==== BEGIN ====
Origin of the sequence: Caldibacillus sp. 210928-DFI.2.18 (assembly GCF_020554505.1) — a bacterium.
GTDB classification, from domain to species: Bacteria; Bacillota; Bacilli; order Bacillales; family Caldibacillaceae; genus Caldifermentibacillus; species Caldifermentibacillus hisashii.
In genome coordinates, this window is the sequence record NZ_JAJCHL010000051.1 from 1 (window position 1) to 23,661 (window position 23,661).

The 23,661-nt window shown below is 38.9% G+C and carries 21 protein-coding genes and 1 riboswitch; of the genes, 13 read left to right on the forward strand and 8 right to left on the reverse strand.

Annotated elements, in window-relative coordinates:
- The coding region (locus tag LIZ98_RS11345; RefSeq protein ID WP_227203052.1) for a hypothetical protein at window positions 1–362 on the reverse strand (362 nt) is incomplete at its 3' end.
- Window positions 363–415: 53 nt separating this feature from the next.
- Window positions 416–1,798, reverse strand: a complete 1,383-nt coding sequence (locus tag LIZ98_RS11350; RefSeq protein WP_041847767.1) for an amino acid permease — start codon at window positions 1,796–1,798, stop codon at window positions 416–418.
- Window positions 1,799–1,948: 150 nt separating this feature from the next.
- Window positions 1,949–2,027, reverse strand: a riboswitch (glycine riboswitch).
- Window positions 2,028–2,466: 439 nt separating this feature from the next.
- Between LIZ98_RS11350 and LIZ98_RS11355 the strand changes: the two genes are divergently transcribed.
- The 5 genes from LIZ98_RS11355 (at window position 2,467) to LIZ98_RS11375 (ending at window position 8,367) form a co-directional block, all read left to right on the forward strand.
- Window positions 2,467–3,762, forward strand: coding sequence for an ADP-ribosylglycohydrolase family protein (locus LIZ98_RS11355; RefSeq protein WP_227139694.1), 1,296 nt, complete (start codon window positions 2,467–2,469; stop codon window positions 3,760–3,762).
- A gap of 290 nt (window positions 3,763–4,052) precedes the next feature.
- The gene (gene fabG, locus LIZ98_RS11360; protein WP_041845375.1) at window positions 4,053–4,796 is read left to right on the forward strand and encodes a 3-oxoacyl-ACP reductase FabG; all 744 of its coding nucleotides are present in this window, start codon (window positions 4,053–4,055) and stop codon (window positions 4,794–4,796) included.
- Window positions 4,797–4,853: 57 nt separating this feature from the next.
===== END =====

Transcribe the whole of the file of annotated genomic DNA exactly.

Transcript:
Origin of the sequence: Caldibacillus sp. 210928-DFI.2.18 (assembly GCF_020554505.1) — a bacterium.
GTDB classification, from domain to species: Bacteria; Bacillota; Bacilli; order Bacillales; family Caldibacillaceae; genus Caldifermentibacillus; species Caldifermentibacillus hisashii.
In genome coordinates, this window is the sequence record NZ_JAJCHL010000051.1 from 1 (window position 1) to 23,661 (window position 23,661).

The 23,661-nt window shown below is 38.9% G+C and carries 21 protein-coding genes and 1 riboswitch; of the genes, 13 read left to right on the forward strand and 8 right to left on the reverse strand.

Annotated elements, in window-relative coordinates:
- The coding region (locus tag LIZ98_RS11345; RefSeq protein ID WP_227203052.1) for a hypothetical protein at window positions 1–362 on the reverse strand (362 nt) is incomplete at its 3' end.
- Window positions 363–415: 53 nt separating this feature from the next.
- Window positions 416–1,798, reverse strand: a complete 1,383-nt coding sequence (locus tag LIZ98_RS11350; RefSeq protein WP_041847767.1) for an amino acid permease — start codon at window positions 1,796–1,798, stop codon at window positions 416–418.
- Window positions 1,799–1,948: 150 nt separating this feature from the next.
- Window positions 1,949–2,027, reverse strand: a riboswitch (glycine riboswitch).
- Window positions 2,028–2,466: 439 nt separating this feature from the next.
- Between LIZ98_RS11350 and LIZ98_RS11355 the strand changes: the two genes are divergently transcribed.
- The 5 genes from LIZ98_RS11355 (at window position 2,467) to LIZ98_RS11375 (ending at window position 8,367) form a co-directional block, all read left to right on the forward strand.
- Window positions 2,467–3,762, forward strand: coding sequence for an ADP-ribosylglycohydrolase family protein (locus LIZ98_RS11355; RefSeq protein WP_227139694.1), 1,296 nt, complete (start codon window positions 2,467–2,469; stop codon window positions 3,760–3,762).
- A gap of 290 nt (window positions 3,763–4,052) precedes the next feature.
- The gene (gene fabG, locus LIZ98_RS11360; protein WP_041845375.1) at window positions 4,053–4,796 is read left to right on the forward strand and encodes a 3-oxoacyl-ACP reductase FabG; all 744 of its coding nucleotides are present in this window, start codon (window positions 4,053–4,055) and stop codon (window positions 4,794–4,796) included.
- Window positions 4,797–4,853: 57 nt separating this feature from the next.